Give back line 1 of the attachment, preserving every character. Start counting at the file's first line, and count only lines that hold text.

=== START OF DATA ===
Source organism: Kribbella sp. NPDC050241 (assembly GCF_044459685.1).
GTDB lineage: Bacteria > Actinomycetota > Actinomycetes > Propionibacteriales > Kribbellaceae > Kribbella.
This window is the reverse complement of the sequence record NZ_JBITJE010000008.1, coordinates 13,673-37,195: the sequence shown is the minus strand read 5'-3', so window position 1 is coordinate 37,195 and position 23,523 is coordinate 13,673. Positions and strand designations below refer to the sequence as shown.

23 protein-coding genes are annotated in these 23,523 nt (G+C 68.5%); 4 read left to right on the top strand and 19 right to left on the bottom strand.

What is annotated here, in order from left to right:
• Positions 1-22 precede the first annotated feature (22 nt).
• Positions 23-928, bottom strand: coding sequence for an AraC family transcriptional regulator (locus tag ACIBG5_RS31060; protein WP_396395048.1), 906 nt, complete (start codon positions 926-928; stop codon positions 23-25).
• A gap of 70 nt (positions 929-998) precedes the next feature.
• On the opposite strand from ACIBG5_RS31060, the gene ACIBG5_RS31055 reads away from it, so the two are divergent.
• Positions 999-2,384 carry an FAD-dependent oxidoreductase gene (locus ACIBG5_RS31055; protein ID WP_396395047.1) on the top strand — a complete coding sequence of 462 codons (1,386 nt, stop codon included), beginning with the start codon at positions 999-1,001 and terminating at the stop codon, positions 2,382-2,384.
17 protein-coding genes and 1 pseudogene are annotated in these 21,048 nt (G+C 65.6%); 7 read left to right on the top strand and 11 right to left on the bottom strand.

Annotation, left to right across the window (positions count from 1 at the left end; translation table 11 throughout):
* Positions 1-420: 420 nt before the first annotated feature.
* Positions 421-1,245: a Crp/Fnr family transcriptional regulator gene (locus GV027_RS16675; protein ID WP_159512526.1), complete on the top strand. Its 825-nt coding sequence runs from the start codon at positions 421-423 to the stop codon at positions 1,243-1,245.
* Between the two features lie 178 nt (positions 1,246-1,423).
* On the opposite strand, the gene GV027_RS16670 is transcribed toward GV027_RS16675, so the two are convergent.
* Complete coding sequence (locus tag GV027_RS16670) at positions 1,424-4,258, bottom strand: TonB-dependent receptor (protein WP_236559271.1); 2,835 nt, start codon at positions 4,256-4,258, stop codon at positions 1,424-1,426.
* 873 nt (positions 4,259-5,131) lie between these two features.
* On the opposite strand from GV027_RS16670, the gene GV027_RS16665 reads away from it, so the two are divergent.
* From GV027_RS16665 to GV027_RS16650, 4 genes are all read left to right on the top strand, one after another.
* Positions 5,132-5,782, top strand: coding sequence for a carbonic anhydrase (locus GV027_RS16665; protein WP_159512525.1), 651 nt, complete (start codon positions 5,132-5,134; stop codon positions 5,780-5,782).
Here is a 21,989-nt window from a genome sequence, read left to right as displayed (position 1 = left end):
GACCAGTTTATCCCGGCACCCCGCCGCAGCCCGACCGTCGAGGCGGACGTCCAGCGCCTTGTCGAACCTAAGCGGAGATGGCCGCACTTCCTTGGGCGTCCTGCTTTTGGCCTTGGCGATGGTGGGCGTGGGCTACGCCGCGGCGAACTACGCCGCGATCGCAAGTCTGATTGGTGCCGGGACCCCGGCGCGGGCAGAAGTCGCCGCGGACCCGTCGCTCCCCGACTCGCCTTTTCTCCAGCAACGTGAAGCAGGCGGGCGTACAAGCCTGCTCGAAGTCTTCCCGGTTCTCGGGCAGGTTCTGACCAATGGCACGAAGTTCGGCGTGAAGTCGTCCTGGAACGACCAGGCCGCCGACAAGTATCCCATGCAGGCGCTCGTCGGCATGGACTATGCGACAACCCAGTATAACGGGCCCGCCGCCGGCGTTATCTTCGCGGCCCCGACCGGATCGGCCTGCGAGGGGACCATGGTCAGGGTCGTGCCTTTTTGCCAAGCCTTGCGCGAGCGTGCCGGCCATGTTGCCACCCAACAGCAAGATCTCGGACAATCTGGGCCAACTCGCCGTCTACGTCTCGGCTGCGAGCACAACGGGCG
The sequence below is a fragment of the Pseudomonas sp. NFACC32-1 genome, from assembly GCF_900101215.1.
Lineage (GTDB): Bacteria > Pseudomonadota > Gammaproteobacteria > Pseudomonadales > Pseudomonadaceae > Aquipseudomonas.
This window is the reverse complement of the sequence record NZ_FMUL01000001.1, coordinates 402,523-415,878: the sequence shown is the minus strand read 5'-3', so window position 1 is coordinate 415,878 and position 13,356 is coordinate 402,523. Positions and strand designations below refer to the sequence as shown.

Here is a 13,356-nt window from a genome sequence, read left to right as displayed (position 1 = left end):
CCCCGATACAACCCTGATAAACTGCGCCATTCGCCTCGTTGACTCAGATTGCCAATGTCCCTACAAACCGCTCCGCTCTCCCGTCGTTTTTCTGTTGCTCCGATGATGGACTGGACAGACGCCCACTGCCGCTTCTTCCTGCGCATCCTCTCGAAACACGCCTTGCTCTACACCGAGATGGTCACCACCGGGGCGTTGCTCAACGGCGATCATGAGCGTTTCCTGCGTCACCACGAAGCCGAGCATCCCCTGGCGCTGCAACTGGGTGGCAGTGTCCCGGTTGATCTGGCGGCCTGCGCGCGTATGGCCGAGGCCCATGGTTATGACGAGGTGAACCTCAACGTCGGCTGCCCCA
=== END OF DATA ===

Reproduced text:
Source organism: Kribbella sp. NPDC050241 (assembly GCF_044459685.1).